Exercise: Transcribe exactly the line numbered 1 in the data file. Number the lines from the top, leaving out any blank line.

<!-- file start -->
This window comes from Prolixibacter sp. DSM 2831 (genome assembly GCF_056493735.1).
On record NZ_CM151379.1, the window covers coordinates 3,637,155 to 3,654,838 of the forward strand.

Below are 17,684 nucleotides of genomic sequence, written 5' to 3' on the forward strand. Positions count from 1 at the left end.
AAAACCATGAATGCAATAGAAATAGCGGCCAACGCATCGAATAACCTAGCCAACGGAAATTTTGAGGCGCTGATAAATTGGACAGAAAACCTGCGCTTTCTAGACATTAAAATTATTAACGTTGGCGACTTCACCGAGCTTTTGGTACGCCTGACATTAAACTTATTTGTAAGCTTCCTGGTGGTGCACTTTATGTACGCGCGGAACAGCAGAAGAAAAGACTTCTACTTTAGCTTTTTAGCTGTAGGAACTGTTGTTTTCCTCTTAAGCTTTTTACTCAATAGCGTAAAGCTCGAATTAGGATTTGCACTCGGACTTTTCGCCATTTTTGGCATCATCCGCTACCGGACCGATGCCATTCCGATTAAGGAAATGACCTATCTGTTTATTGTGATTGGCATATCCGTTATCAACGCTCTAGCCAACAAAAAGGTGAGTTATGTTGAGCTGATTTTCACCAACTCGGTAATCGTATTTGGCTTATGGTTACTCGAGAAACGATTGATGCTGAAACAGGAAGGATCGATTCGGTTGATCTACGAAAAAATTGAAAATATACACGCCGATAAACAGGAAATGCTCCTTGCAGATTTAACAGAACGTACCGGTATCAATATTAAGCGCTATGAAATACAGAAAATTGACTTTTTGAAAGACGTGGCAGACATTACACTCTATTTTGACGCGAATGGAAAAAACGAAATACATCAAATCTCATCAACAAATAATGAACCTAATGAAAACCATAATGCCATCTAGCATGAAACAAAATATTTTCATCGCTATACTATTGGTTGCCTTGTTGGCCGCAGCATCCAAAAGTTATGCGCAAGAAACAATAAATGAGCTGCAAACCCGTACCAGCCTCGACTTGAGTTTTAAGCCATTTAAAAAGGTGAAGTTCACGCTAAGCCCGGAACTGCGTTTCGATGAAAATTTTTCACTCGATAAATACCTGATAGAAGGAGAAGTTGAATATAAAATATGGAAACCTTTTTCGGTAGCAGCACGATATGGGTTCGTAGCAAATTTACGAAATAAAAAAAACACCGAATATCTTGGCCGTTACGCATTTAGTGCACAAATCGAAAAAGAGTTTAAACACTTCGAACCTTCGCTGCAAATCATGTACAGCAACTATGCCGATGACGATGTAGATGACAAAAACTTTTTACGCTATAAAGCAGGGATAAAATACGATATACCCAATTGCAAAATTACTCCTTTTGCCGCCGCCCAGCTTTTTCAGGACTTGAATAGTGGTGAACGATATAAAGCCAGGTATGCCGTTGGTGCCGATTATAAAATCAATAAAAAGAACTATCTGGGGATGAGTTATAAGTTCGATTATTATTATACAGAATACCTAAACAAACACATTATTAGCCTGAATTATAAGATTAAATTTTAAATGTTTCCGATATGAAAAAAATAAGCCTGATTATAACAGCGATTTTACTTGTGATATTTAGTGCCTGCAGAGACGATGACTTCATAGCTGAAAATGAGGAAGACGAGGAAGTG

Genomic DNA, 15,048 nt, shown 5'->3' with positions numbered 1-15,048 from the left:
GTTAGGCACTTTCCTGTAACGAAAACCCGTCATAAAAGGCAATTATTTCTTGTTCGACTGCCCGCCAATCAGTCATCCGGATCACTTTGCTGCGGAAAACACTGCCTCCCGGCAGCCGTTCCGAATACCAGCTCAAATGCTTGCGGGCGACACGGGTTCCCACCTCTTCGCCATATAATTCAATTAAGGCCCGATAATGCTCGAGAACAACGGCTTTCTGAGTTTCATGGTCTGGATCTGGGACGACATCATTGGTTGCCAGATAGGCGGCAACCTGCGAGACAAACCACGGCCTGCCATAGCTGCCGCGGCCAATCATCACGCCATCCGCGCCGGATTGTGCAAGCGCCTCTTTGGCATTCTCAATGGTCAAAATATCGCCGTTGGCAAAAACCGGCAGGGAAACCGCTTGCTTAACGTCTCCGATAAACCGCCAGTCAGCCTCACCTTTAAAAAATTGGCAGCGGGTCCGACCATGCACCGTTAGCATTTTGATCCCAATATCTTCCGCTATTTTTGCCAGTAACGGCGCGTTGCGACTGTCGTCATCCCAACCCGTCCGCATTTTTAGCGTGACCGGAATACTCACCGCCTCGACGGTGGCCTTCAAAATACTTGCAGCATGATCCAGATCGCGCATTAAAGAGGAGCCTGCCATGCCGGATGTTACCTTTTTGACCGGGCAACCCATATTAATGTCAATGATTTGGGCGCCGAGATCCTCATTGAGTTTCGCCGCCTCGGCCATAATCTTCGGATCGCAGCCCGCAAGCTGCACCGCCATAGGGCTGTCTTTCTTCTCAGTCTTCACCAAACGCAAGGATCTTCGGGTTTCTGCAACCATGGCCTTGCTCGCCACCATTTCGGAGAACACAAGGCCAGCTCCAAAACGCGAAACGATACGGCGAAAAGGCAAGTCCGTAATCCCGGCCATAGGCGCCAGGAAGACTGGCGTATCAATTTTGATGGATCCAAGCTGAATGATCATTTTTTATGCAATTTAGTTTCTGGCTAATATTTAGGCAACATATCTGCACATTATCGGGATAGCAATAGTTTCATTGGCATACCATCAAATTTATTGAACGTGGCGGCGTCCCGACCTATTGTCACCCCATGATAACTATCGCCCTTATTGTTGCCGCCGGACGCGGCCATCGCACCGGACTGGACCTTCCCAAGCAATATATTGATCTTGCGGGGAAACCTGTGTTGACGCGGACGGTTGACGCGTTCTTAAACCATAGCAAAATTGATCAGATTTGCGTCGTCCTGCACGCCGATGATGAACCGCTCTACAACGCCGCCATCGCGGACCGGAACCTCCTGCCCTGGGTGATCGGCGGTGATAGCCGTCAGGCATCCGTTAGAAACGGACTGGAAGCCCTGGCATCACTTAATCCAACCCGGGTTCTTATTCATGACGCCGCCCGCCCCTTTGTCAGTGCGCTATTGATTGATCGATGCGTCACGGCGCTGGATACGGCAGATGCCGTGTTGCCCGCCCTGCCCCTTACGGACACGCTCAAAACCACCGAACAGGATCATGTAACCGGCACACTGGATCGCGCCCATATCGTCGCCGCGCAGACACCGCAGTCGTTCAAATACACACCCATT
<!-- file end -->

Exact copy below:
This window comes from Prolixibacter sp. DSM 2831 (genome assembly GCF_056493735.1).